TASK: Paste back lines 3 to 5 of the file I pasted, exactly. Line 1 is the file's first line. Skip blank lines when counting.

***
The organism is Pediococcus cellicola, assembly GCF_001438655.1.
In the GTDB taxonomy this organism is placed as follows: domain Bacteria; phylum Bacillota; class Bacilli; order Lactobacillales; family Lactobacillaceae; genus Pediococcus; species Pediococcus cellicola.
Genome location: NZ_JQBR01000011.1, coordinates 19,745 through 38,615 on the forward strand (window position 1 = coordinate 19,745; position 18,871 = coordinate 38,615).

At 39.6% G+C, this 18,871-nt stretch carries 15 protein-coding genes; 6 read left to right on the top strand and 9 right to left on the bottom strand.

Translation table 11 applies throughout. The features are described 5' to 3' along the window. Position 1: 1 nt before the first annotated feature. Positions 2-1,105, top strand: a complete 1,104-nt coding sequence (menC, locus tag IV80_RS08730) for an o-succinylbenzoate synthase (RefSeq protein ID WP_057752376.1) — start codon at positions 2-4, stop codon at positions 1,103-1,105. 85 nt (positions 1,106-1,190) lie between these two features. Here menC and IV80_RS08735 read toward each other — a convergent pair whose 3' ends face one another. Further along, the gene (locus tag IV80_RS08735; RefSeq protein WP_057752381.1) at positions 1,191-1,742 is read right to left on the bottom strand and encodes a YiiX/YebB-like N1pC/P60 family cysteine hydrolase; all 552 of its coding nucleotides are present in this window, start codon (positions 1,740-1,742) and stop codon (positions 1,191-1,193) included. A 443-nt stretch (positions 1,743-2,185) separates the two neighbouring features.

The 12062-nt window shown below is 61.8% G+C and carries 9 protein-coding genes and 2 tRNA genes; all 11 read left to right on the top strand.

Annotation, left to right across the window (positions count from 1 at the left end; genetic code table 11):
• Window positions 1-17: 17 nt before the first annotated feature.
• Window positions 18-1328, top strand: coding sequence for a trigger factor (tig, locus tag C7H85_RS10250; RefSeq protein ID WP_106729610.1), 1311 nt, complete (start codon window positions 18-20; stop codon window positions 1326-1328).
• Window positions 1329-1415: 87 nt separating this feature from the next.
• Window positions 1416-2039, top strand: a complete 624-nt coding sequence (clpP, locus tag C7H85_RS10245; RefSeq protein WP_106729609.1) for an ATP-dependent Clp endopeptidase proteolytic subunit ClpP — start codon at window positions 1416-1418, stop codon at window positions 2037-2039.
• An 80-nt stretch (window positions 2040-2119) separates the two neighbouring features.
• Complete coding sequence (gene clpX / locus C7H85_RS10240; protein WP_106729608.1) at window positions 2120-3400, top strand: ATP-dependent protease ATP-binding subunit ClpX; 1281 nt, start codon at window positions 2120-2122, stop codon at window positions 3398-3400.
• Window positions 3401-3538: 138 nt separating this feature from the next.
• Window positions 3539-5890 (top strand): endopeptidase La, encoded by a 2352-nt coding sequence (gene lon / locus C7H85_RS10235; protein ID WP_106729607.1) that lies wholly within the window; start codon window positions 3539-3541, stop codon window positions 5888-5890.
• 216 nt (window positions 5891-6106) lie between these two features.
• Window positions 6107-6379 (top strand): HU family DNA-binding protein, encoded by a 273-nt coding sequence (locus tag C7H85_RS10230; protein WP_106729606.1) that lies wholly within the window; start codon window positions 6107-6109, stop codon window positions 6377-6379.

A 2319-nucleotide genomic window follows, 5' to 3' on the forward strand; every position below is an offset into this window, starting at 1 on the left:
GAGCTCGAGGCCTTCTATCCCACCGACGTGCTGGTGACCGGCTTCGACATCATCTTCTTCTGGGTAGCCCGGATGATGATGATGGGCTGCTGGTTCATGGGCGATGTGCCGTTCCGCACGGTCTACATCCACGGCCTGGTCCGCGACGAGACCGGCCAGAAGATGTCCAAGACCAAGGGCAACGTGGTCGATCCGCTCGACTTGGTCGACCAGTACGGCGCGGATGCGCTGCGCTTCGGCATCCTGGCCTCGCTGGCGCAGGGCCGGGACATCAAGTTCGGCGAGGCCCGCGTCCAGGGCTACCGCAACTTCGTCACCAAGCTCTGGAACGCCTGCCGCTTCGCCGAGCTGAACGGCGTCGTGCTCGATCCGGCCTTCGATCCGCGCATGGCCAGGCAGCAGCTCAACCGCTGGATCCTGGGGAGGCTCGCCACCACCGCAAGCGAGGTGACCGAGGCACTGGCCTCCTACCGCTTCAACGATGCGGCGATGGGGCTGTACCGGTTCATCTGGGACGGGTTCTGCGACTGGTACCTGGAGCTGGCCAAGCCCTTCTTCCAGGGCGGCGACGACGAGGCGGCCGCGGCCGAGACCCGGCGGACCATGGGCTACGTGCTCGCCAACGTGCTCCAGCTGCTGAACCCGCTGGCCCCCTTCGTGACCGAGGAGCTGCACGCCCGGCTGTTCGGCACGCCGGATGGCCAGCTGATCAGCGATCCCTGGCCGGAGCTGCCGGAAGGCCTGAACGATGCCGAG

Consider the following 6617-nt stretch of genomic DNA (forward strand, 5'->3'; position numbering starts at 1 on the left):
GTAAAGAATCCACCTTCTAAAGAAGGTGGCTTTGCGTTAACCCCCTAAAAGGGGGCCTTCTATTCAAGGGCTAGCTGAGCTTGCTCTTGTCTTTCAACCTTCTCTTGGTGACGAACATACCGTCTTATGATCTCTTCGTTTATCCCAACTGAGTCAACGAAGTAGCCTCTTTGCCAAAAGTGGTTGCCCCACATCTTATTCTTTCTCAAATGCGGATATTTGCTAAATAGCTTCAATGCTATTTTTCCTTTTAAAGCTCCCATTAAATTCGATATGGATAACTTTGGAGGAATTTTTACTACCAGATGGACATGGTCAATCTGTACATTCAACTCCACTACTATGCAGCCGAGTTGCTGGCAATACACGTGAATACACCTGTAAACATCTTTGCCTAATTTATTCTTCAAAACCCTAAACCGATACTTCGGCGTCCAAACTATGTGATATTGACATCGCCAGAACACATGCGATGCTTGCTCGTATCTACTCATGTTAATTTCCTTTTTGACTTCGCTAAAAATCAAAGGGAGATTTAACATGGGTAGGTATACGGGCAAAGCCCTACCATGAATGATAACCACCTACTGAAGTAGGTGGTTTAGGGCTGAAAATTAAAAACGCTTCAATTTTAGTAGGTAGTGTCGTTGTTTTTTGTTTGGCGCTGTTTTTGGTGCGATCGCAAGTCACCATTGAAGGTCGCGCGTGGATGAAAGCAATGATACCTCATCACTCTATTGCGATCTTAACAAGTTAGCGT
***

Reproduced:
Genome location: NZ_JQBR01000011.1, coordinates 19,745 through 38,615 on the forward strand (window position 1 = coordinate 19,745; position 18,871 = coordinate 38,615).

At 39.6% G+C, this 18,871-nt stretch carries 15 protein-coding genes; 6 read left to right on the top strand and 9 right to left on the bottom strand.

Translation table 11 applies throughout. The features are described 5' to 3' along the window. Position 1: 1 nt before the first annotated feature. Positions 2-1,105, top strand: a complete 1,104-nt coding sequence (menC, locus tag IV80_RS08730) for an o-succinylbenzoate synthase (RefSeq protein ID WP_057752376.1) — start codon at positions 2-4, stop codon at positions 1,103-1,105. 85 nt (positions 1,106-1,190) lie between these two features. Here menC and IV80_RS08735 read toward each other — a convergent pair whose 3' ends face one another. Further along, the gene (locus tag IV80_RS08735; RefSeq protein WP_057752381.1) at positions 1,191-1,742 is read right to left on the bottom strand and encodes a YiiX/YebB-like N1pC/P60 family cysteine hydrolase; all 552 of its coding nucleotides are present in this window, start codon (positions 1,740-1,742) and stop codon (positions 1,191-1,193) included. A 443-nt stretch (positions 1,743-2,185) separates the two neighbouring features.